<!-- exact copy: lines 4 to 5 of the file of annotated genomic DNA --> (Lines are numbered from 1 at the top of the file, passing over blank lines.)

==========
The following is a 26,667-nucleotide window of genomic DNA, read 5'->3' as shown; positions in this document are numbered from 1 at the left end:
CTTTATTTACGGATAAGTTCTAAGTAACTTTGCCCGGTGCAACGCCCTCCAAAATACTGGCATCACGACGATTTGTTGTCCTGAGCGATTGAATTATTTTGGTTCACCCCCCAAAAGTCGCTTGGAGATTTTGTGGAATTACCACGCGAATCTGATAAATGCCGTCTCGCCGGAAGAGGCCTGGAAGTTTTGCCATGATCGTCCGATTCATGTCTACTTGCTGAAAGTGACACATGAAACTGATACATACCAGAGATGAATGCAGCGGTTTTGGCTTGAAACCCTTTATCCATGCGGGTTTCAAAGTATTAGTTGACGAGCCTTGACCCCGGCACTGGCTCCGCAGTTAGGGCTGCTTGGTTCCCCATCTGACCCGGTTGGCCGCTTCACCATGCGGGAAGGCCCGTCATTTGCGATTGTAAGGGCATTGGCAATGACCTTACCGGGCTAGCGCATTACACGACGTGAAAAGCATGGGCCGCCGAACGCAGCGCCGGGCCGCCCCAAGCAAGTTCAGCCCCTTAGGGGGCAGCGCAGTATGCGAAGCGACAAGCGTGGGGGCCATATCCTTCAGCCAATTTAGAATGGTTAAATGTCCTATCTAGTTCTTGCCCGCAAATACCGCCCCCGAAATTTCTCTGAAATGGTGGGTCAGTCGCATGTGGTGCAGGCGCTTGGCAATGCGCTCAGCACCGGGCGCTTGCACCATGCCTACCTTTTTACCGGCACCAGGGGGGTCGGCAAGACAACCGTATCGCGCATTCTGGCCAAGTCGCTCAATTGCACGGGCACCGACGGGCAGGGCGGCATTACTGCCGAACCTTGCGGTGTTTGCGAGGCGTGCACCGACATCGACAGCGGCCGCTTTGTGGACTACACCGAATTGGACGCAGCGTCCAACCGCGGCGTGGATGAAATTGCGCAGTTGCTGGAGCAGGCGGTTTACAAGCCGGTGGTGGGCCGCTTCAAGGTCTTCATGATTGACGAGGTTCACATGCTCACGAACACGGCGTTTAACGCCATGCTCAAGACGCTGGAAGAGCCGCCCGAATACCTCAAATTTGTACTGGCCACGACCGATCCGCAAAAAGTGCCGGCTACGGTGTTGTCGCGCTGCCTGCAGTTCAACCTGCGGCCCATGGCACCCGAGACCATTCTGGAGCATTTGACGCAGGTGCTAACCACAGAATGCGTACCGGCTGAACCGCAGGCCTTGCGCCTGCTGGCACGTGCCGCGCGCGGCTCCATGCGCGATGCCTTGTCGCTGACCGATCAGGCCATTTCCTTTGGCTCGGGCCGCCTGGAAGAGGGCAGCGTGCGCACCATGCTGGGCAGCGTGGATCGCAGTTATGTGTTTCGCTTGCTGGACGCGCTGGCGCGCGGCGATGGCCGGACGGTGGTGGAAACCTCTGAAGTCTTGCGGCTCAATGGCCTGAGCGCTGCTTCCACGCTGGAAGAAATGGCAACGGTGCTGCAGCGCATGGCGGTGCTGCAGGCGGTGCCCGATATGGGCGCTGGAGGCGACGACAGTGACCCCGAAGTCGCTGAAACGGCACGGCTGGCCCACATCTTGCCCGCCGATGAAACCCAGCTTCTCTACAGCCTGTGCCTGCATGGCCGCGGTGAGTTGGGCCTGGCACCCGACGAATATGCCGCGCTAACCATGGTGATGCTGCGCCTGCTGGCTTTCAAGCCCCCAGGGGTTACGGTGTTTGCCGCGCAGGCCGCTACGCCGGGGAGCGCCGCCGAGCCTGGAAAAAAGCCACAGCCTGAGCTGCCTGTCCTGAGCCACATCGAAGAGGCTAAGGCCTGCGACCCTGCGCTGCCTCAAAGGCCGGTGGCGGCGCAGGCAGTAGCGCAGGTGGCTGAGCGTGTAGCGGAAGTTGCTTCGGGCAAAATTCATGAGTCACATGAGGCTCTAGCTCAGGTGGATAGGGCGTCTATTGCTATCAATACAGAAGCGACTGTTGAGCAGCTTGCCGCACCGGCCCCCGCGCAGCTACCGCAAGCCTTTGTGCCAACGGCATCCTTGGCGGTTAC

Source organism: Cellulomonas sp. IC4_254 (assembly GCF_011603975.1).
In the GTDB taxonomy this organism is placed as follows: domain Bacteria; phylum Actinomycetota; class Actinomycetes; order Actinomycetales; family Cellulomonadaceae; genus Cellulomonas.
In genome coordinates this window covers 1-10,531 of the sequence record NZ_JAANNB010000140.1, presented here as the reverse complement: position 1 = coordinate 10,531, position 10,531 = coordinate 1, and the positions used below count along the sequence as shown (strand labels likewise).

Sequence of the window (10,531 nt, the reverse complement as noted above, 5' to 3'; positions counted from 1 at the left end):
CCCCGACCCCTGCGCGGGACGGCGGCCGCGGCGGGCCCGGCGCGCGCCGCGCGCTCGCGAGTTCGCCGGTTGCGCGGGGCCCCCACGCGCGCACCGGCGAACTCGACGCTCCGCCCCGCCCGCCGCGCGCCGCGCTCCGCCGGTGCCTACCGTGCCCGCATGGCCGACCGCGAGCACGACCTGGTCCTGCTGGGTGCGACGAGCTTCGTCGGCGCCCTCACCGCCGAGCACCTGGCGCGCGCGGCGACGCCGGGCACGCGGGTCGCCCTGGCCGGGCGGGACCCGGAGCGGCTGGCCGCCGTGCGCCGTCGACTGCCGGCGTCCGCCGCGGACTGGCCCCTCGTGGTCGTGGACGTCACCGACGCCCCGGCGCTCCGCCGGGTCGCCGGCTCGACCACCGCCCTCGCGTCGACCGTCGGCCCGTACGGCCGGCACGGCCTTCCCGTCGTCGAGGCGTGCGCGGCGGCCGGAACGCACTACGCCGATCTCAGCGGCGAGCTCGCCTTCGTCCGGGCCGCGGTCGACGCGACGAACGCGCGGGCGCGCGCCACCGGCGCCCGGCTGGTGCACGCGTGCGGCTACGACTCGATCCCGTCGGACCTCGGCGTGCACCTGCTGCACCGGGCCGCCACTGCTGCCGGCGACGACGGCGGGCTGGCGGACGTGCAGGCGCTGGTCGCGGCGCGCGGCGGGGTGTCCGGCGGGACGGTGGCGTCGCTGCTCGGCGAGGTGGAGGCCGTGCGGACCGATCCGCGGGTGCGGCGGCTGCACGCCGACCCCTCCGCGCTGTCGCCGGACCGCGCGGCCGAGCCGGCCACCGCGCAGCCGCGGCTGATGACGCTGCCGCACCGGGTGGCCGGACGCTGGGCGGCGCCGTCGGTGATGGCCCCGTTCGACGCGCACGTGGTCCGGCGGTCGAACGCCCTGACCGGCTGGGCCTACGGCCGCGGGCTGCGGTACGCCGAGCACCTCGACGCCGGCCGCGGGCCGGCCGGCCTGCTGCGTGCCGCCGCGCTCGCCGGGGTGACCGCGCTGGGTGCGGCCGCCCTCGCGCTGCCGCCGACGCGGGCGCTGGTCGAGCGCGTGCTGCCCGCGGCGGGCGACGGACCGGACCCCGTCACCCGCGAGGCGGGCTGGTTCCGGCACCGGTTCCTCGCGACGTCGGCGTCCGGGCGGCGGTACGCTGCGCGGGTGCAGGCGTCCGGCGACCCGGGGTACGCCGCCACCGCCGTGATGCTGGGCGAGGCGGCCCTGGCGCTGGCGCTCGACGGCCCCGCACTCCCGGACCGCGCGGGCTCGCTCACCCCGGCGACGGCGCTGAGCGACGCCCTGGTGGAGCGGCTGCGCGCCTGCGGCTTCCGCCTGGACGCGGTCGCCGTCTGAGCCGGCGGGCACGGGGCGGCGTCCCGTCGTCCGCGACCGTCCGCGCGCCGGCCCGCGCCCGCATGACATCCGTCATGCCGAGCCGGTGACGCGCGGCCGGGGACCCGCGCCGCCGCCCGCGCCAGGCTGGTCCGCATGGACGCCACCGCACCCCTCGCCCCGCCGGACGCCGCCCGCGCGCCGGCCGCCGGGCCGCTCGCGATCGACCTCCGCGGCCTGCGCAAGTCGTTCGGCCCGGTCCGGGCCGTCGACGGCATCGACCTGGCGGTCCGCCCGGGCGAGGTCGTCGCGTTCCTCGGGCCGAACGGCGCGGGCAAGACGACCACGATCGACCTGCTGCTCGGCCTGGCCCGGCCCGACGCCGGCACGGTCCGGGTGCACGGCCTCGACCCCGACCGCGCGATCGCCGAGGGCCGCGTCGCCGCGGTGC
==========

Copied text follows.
In the GTDB taxonomy this organism is placed as follows: domain Bacteria; phylum Actinomycetota; class Actinomycetes; order Actinomycetales; family Cellulomonadaceae; genus Cellulomonas.
In genome coordinates this window covers 1-10,531 of the sequence record NZ_JAANNB010000140.1, presented here as the reverse complement: position 1 = coordinate 10,531, position 10,531 = coordinate 1, and the positions used below count along the sequence as shown (strand labels likewise).